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Peechankai  ( UA ) (2017)  (Tamil)
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Peechankai Review

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Had there been more emphasis on sharper dialogues and a pacier screenplay, Peechankai with its novel premise could have scaled greater heights. 2 out of 5 (Average) Peechankai NOWRUNNING REVIEW | Baranidharan Sivasankaran (NOWRUNNING)
Critics Rating: |  1 Review
2.0
 2.0 out of 5 (Average) 2.0 out of 5 (Average)  
Audience Rating
2.0
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Another group of young and energetic short filmmakers have knocked the doors of Kollywood's main stage this week with 'Peechankai'. Initially, the movie was conceived as a short film and it seems it had those essential "genes" to be made as a full-length feature film like 'Kadhalil Sodhappuvadhu Yeppadi'. Also, it had an interesting premise with "alien hand syndrome" doing the rounds, which essentially is its selling point.

S. Muthu alias 'Smuthu' (Karthik), a pickpocket, is skilled at literally ripping off people's pockets, with the help of his left hand. He along with his criminal partners go about successfully until a time where a conflict arises between the partners in crime. Meanwhile, things spiral into unforeseen proportions due to various other incidents like a politician chasing down his counterpart with an "evidence" video and another one where a kid gets kidnapped. Eventually, everyone is led to the same gang (of clowns). And, in the melee, Smuthu gets affected with 'alien hand syndrome', wherein his left hand involuntarily acts by itself and serves him well as a blessing in disguise.

Touted to be a dark humour, the movie has a disorder at its heart. Such disorders have come in various shapes and sizes in Kollywood. Usually, it would be something psychological, as made memorable by the likes of Dhanush (Kadhal Konden, Mayakkam Enna, 3) or Kamal (Guna, Thenali and so much more) or Vijay Sethupathi (Soodhu Kavvum, Naduvula Konjam Pakkatha Kaanom) or Vikram (Anniyan). But here, the disorder in question though originates due to an imbalance in the brain, and the effect is more physical.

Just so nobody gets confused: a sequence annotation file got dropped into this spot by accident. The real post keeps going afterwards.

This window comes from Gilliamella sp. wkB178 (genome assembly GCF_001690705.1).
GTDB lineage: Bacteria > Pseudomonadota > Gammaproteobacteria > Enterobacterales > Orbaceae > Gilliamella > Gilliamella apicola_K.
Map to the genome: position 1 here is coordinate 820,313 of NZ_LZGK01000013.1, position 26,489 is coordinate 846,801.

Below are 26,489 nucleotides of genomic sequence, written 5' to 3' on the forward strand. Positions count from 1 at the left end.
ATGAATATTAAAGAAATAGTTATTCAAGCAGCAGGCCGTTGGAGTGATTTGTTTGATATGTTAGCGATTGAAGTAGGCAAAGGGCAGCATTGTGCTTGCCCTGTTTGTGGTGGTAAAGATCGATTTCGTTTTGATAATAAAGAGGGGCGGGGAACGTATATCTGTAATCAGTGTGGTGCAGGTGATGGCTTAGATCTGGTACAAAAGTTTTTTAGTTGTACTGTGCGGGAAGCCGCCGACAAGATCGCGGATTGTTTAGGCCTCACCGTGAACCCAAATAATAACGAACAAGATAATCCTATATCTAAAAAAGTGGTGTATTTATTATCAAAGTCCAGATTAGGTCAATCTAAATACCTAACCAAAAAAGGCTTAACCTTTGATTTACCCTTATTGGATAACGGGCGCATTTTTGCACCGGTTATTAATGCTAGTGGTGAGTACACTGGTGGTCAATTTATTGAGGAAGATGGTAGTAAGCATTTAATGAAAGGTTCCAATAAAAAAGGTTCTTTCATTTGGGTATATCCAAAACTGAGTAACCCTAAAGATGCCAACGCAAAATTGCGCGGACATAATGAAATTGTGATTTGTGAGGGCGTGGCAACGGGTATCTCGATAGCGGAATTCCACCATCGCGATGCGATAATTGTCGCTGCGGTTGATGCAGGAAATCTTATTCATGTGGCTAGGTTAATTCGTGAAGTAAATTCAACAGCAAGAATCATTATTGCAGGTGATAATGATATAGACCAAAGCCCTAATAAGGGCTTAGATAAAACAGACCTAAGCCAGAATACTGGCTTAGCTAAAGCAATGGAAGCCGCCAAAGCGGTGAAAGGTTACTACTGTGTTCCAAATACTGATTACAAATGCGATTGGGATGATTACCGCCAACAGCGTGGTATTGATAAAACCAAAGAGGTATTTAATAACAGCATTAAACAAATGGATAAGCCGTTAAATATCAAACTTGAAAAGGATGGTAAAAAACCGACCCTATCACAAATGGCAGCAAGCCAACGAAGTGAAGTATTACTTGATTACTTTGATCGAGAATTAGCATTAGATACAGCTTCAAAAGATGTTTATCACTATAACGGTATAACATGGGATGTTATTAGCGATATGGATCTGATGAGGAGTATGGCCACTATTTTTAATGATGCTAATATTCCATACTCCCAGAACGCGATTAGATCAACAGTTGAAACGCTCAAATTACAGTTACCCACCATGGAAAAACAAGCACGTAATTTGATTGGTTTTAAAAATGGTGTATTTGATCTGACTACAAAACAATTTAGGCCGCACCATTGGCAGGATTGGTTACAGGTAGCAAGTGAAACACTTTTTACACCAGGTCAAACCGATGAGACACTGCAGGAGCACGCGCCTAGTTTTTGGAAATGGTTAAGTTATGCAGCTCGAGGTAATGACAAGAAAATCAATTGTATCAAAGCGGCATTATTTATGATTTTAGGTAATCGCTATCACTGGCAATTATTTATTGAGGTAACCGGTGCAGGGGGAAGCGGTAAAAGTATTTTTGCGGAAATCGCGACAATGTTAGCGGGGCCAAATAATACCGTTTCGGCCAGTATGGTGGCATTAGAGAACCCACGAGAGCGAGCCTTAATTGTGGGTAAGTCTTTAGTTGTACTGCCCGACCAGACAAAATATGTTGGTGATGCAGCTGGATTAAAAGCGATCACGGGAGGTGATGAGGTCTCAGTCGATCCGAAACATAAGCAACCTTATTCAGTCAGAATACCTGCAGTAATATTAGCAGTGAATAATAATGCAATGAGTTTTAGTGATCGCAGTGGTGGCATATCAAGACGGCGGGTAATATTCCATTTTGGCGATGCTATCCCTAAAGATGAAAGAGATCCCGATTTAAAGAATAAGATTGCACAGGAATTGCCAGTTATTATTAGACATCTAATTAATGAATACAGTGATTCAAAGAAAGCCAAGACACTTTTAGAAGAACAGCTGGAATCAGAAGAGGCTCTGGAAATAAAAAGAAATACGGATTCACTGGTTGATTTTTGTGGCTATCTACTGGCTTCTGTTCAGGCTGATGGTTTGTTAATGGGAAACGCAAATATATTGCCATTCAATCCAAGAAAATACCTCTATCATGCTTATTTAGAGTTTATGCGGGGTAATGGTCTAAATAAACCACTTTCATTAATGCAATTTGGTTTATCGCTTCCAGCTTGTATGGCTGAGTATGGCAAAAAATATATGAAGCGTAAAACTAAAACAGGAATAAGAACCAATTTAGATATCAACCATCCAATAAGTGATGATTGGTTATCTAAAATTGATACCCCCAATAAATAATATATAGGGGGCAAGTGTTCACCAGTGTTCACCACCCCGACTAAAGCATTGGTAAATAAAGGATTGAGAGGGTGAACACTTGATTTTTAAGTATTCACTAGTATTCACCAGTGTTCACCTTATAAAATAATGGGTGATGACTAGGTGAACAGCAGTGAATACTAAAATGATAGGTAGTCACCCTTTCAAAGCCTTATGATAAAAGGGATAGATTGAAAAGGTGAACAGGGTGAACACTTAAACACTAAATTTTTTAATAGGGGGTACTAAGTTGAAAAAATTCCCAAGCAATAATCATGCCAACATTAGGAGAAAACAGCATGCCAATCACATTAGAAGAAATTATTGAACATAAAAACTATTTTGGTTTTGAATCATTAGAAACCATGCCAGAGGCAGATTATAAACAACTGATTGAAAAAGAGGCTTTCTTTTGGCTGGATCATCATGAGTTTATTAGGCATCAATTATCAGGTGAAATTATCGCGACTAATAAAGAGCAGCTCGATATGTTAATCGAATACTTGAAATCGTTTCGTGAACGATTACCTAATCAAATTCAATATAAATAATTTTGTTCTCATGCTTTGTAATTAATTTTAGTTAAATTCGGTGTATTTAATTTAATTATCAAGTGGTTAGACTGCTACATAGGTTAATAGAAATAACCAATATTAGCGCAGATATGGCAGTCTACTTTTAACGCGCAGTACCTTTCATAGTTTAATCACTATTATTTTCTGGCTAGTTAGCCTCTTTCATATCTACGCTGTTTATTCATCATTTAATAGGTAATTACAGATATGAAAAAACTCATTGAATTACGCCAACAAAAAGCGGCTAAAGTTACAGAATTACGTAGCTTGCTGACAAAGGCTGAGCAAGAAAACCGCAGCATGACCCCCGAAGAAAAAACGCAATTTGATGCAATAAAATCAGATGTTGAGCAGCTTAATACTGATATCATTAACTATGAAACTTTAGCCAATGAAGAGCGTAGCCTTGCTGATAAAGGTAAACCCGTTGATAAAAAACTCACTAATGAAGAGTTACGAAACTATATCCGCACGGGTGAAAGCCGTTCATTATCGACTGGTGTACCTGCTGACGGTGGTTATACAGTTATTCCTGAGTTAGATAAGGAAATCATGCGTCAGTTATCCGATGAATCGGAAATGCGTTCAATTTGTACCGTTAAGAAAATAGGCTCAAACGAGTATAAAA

The inception to weave a story around such a disorder is definitely an appreciable effort from the debutant director Ashok and his young crew. Though the disorder has been magnified and exaggerated, it was used intelligently to carve in the comic scenes. But, the question in contention is whether the comedy really worked? It is both a yes and a no.

The problem with the screenplay was that it had too many elements to be moved at the same time and too few performers to carry them. By performers I mean seasoned artists who can get the timing for the comedy right. Yes, there was MS Bhaskar who did his job and walked away aplomb and Vivek Prasanna was pretty impressive with his natural performance. But what about the rest?

Karthik as Smuthu was certainly a great selection for the role, but he had nothing special to bring forth. Anjali Rao as the traditional girl next door was lethargic. The villain gang tried hard enough to evoke laughter but failed. The dialogues had to be much sharper and witty for such flicks. Most of the lines that were meant to be funny were spoilt because of the rendition and the odd timing. Also, the last 30 minutes of the movie was a big drag and went about in circles. It could have been trimmed for a pacier narration.

Technically the movie could have been a bit more agile in covering up its low budget (sample a scene inside a car where the background seemed to be blatantly masked).

Cinematography and editing were on par for the course. Had there been more emphasis on sharper dialogues and a pacier screenplay, the movie with its novel premise could have scaled greater heights. As of now, my hearty congrats goes out to the young and energetic team who can leverage their potential better in their upcoming projects!
Critic: Baranidharan Sivasankaran
 2 out of 5 (Average) 2 out of 5 (Average)  

WHAT THE RATINGS MEAN:
0.0 - 1.4 : Poor
1.5 - 1.7: Poor, A Few Good Parts
1.8 - 2.3: Average
2.4 - 2.9: Fairly Good
3.0 - 3.4: Good
3.5 - 5.0: Very Good

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